Hedgehogs with oral squamous cell carcinoma cancer are usually detected during an oral exam before any other obvious signs that something is wrong with your pet become apparent.
Mammary Gland Tumors
Hedgehogs are prone to mammary gland tumors, which have a high incidence rate. This type of cancer can affect both males and female hedgehogs, with the majority of cases occurring in middle-aged hedgehogs.
Tumors of the mammary glands frequently manifest themselves as swelling in the abdominal region. Hedgehog mammary gland tumors are typically malignant and infiltrative, with a tendency to spread throughout the body.
Other cancers such as uterine tumors, ovarian tumors, lymphoma, cancers of the integumentary system, cancers of the digestive tract, and cancers of the endocrine system are also prevalent cancers.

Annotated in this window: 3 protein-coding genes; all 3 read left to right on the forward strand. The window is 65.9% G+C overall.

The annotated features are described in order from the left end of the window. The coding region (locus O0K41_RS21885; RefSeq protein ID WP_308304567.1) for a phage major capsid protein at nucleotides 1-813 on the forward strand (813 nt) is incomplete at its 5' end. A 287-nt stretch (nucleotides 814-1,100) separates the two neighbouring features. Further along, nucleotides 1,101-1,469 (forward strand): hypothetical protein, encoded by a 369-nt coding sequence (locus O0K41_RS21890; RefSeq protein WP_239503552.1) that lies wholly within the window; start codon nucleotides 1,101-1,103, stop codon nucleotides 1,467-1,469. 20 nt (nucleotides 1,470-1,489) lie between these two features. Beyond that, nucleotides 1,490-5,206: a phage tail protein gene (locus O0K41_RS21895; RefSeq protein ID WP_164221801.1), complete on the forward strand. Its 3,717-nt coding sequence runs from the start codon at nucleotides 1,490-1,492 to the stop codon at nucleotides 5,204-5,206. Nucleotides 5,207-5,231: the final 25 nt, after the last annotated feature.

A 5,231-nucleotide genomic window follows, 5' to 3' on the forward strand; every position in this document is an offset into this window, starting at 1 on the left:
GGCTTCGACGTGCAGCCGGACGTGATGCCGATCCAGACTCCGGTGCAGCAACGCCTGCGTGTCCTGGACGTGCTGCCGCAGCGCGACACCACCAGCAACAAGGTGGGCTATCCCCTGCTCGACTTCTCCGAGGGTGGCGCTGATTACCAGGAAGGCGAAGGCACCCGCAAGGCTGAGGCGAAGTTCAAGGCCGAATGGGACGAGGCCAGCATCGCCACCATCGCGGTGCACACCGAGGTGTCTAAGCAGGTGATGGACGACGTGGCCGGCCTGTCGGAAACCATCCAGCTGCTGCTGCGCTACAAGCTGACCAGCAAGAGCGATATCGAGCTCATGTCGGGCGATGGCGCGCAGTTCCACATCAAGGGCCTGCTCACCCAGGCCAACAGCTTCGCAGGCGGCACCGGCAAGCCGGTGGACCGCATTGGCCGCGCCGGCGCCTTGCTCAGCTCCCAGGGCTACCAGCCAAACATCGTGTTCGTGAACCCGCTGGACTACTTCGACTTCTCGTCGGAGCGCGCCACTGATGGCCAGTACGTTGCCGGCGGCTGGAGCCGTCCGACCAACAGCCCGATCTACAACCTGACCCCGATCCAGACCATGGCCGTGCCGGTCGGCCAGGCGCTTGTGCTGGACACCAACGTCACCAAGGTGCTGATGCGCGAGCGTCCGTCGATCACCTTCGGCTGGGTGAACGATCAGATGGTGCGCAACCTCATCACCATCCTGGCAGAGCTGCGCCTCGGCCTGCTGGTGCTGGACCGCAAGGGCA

When hedgehogs get older, they may develop more than one cancer.
The signs of cancer in hedgehogs are different depending on which part of their body has been affected by the disease.
It is important to note that the symptoms can be mistaken for those of any other disease and that without a proper examination and diagnosis, none of these symptoms can be definitively linked to cancer.
How to Know Your Hedgehog Has Cancer
The only sure way of knowing that your hedgehog has cancer is through a biopsy. After a biopsy has been performed, a definitive diagnosis can be made and confirmed.
Blood tests and diagnostic imaging are two other types of tests that are commonly used to determine the presence of cancer and to provide a prognosis for cancer